Teachers’ Advice For This Semester


Image courtesy of Tes For Schools

Many students struggled being successful last semester. For the upcoming semester, Saugus teachers offer some advice.

Maddie Del Rio, The Scroll, Wellness Editor

  The first half of the school year has been vastly different from what both students and teachers were accustomed to, but everyone has successfully persevered through the first semester. While there are many ways students performed well these past couple months, there are also areas students can improve on as they continue to adjust to online learning. The advice and opinions of teachers can assist students when considering how to perform even better this semester.

Students have been forced to transition to an entirely different form of schooling, and teachers claim they are impressed with students’ efforts. To demonstrate, chemistry teacher Marc Stephenson described his students as, “amazingly flexible in the transitioning to a learning format that is foreign to all of us.” 

Analia Paniagua, Spanish teacher at Saugus High School, stated that most of her students were on time and had a fervent desire to perform well in distance learning. However, helpful tips were also offered that should be put into practice for the next half of the school year.

Teachers first expressed that communication is crucial to succeed in distance learning. “I love when students communicate with me. Even if it’s to tell me that they aren’t able to attend the session, it shows maturity and respect on their part. Teachers are unable to pick up non-verbal cues, such as a look of confusion on a student’s face, so talk to us!” Paniagua urged kids at Saugus. 

Stephenson added, “Ask for help. Your teachers want to help you, but it’s hard for us to know where you are sometimes.” Teachers want success for their students, but communication is key to attain their guidance.

To perform their best, students must avoid procrastination and stay on top of work to relieve stress and have the time to put effort into every assignment. Allyson Stuart, English teacher at Saugus, explained that, “to manage time and plan ahead, students need to get in the habit of using the planner. When you don’t have unfinished papers in your backpack, you don’t have a tangible reminder of what needs to be done. So, using the planner is even more essential now. Staying organized and managing your time are life skills that can help right now in our current situation and will also help students down the road.”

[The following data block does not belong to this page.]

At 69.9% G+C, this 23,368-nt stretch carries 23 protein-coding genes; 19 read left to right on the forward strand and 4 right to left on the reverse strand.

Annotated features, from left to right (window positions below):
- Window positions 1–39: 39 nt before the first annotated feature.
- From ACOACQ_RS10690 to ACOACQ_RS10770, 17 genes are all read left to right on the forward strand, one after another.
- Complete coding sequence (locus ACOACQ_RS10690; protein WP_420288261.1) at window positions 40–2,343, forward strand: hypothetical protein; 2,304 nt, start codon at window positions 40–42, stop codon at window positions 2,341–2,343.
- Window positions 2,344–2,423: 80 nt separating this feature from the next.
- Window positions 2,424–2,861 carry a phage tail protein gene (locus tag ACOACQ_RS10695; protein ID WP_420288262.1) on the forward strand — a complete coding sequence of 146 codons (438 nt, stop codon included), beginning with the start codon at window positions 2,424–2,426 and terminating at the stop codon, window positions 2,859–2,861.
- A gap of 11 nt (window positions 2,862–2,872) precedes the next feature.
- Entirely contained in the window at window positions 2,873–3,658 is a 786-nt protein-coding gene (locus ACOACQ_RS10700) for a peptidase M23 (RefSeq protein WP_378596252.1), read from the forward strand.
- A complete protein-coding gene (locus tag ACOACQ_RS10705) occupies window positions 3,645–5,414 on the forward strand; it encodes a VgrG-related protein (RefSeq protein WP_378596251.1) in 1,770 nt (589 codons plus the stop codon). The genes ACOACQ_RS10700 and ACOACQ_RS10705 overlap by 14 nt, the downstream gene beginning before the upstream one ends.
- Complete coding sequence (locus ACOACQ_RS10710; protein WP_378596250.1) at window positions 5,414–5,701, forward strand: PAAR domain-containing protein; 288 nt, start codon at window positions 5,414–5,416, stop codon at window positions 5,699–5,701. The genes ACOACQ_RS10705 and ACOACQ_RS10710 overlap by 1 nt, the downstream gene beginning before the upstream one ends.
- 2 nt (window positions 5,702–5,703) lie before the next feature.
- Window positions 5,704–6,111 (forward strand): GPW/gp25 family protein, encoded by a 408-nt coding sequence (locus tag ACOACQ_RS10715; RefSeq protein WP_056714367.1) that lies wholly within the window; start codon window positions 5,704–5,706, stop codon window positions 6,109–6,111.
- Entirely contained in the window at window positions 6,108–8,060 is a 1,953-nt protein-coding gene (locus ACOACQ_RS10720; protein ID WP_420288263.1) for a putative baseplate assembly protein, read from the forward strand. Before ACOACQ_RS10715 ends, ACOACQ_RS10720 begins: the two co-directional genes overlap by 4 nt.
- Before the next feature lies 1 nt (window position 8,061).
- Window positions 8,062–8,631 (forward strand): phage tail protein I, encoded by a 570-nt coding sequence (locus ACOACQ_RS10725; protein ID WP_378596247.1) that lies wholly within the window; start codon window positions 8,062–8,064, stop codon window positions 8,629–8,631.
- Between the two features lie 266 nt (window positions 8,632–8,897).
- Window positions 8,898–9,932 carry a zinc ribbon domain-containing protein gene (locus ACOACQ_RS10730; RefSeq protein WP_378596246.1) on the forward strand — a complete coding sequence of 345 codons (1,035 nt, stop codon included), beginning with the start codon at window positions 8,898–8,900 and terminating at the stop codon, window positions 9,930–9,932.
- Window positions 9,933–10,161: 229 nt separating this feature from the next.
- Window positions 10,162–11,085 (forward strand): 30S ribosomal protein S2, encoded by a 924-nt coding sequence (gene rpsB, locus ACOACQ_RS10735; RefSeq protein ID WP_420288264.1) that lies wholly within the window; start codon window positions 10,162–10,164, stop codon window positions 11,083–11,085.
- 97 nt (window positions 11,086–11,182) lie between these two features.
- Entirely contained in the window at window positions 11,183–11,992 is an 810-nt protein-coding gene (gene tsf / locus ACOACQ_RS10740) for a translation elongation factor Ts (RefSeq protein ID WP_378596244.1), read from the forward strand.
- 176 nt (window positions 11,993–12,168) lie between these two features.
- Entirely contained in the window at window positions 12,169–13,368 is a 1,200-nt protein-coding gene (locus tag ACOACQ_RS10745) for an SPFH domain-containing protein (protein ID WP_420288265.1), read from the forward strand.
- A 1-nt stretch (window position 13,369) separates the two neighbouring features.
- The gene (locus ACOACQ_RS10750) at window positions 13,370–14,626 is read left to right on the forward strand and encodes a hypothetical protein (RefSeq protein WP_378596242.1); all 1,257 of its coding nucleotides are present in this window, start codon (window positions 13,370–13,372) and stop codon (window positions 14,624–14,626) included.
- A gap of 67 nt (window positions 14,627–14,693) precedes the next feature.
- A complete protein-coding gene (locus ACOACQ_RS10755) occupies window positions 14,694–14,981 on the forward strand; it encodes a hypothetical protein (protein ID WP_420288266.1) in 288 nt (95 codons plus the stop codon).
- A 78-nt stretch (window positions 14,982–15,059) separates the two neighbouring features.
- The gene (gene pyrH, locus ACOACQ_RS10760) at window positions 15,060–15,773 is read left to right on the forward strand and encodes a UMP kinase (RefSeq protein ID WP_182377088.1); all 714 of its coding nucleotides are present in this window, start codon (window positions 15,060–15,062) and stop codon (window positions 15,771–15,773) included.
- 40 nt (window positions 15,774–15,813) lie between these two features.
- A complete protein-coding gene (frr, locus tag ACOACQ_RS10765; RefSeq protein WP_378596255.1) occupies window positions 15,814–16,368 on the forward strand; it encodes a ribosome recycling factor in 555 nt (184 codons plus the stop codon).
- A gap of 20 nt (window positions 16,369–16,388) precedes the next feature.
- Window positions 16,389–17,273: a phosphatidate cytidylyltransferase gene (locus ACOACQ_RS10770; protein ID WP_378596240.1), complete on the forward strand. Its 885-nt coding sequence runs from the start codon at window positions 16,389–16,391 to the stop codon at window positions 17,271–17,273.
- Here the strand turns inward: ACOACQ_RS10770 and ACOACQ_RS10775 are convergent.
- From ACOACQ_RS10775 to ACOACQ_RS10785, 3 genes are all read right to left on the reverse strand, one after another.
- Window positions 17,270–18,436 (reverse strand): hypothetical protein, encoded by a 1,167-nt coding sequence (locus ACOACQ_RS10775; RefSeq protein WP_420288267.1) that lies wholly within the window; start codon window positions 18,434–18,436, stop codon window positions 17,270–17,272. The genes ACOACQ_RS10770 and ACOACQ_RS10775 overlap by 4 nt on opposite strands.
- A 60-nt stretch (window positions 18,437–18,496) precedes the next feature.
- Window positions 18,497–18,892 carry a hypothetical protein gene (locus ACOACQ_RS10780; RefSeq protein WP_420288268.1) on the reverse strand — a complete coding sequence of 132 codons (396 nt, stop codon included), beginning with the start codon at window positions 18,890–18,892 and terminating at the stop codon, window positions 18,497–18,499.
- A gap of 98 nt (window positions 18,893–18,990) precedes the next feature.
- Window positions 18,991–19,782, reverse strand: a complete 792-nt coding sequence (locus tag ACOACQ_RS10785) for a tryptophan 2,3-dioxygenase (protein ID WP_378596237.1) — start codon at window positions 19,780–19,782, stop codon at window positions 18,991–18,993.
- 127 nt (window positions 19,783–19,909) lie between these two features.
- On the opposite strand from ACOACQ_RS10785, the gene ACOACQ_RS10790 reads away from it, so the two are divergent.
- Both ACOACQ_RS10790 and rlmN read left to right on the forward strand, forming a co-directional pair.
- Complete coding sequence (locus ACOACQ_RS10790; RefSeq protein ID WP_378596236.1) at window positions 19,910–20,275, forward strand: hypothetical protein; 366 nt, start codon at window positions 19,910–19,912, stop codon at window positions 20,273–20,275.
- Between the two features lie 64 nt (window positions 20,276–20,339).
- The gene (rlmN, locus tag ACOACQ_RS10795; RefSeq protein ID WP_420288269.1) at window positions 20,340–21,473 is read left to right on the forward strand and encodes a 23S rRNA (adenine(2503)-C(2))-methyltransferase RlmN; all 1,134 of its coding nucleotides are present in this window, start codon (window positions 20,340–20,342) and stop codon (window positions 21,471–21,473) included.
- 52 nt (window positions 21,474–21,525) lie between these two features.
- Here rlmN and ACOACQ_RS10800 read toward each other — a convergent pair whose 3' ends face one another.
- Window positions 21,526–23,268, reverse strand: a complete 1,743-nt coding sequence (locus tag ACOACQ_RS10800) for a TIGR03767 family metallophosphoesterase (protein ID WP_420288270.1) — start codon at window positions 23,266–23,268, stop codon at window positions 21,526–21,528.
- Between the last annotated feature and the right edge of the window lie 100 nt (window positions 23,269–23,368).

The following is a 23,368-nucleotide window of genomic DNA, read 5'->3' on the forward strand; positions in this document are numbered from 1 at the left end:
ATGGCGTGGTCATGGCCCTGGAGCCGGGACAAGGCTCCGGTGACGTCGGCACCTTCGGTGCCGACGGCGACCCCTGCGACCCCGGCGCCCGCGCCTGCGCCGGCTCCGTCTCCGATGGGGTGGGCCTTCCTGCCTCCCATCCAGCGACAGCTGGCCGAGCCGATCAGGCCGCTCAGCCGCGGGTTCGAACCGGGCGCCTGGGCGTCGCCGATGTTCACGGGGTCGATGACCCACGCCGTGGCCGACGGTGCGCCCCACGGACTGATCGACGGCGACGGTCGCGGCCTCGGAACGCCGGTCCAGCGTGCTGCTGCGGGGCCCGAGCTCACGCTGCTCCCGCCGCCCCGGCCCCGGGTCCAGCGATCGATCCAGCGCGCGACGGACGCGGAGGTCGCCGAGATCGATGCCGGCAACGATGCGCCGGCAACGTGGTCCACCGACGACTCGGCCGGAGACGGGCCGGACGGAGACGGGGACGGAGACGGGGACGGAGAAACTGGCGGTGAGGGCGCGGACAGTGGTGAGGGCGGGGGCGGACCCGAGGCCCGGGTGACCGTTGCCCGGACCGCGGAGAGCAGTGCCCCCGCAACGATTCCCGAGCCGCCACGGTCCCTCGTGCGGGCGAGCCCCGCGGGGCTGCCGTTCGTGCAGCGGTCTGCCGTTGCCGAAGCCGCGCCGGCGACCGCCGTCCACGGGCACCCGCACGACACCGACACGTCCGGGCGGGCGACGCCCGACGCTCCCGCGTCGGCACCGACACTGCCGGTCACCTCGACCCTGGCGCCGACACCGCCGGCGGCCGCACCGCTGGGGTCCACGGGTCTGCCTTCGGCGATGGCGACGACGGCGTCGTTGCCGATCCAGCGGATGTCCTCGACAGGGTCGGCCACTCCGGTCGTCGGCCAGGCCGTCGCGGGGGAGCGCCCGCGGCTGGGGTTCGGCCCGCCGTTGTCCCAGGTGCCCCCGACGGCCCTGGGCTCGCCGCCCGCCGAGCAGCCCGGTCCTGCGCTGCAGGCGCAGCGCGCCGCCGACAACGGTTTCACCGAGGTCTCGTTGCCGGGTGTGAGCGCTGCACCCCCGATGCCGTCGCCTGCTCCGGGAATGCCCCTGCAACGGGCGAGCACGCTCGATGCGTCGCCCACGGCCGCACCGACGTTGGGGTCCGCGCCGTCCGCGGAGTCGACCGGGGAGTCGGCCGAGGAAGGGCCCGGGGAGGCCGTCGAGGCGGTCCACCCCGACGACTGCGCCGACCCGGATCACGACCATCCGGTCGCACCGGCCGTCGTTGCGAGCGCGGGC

Stephenson pointed out that, “Students are waiting until the last minute to do things which causes anxiety. Planning and utilizing their time in an efficient manner will help a lot in reducing stress.”

A good study environment is also essential to performing well through distance learning. Keeping motivated and focused, students must avoid the countless distractions at home and create an efficient workspace for themselves. Paniagua expressed, “This goes without saying. Avoid your phone. Don’t play video games. Find a quiet place in your home, free from other family members, and for the love of Pete, please come out of the blanket that you’re wearing!” Mimicking a school setting at home will help produce diligence and efficiency while working. 

Stuart added, “Another important piece of advice… students need to take advantage of MAP time. Teachers are more available to students now than they ever have been before. Yes, online learning and teaching has its challenges and drawbacks, but with the new MAP time schedule, teacher availability is not one of them. Students who are struggling or have questions need to show up and make the most of the current learning situation.”

Though distance learning is not ideal, students must continue to try their best and continue putting effort into everything they do, for students will succeed with the right attitude. “Remember that school still matters,” Stuart urged. “Grades still count. Graduation still exists. Colleges are still looking for academic excellence. I think sometimes students forget that and don’t realize the limitations they are putting on themselves or the repercussions they are going to face when they give up, just because distance learning is hard.”

“Students have to want to succeed,” Paniagua expressed. “When you run into challenges, whether they are mental, technical, or logistical, keep trying and ask for help.”